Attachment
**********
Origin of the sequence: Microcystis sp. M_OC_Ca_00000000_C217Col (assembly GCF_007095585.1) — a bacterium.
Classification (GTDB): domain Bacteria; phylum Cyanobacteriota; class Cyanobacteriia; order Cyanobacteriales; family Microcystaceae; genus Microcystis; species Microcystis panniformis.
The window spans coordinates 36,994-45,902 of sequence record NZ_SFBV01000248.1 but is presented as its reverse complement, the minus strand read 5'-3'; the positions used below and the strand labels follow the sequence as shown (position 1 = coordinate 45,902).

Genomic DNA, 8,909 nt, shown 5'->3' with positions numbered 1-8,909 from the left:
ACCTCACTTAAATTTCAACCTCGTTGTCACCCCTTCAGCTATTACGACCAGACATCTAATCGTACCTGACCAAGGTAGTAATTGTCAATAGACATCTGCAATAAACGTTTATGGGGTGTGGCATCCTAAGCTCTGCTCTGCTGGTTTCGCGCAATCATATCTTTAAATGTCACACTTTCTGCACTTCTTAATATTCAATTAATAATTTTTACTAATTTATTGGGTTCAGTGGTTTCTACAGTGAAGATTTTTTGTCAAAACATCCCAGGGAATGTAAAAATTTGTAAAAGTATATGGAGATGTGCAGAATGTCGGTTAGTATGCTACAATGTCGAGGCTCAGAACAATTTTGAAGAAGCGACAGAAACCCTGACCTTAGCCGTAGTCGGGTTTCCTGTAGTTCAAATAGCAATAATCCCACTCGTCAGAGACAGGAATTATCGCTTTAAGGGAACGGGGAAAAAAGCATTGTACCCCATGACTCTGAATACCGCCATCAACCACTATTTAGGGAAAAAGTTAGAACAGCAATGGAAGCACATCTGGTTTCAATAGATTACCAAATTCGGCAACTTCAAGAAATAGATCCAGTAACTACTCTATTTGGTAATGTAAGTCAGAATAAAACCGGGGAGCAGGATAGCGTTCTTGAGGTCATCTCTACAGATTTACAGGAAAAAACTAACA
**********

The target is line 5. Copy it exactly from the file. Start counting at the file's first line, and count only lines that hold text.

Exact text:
ACCTCACTTAAATTTCAACCTCGTTGTCACCCCTTCAGCTATTACGACCAGACATCTAATCGTACCTGACCAAGGTAGTAATTGTCAATAGACATCTGCAATAAACGTTTATGGGGTGTGGCATCCTAAGCTCTGCTCTGCTGGTTTCGCGCAATCATATCTTTAAATGTCACACTTTCTGCACTTCTTAATATTCAATTAATAATTTTTACTAATTTATTGGGTTCAGTGGTTTCTACAGTGAAGATTTTTTGTCAAAACATCCCAGGGAATGTAAAAATTTGTAAAAGTATATGGAGATGTGCAGAATGTCGGTTAGTATGCTACAATGTCGAGGCTCAGAACAATTTTGAAGAAGCGACAGAAACCCTGACCTTAGCCGTAGTCGGGTTTCCTGTAGTTCAAATAGCAATAATCCCACTCGTCAGAGACAGGAATTATCGCTTTAAGGGAACGGGGAAAAAAGCATTGTACCCCATGACTCTGAATACCGCCATCAACCACTATTTAGGGAAAAAGTTAGAACAGCAATGGAAGCACATCTGGTTTCAATAGATTACCAAATTCGGCAACTTCAAGAAATAGATCCAGTAACTACTCTATTTGGTAATGTAAGTCAGAATAAAACCGGGGAGCAGGATAGCGTTCTTGAGGTCATCTCTACAGATTTACAGGAAAAAACTAACA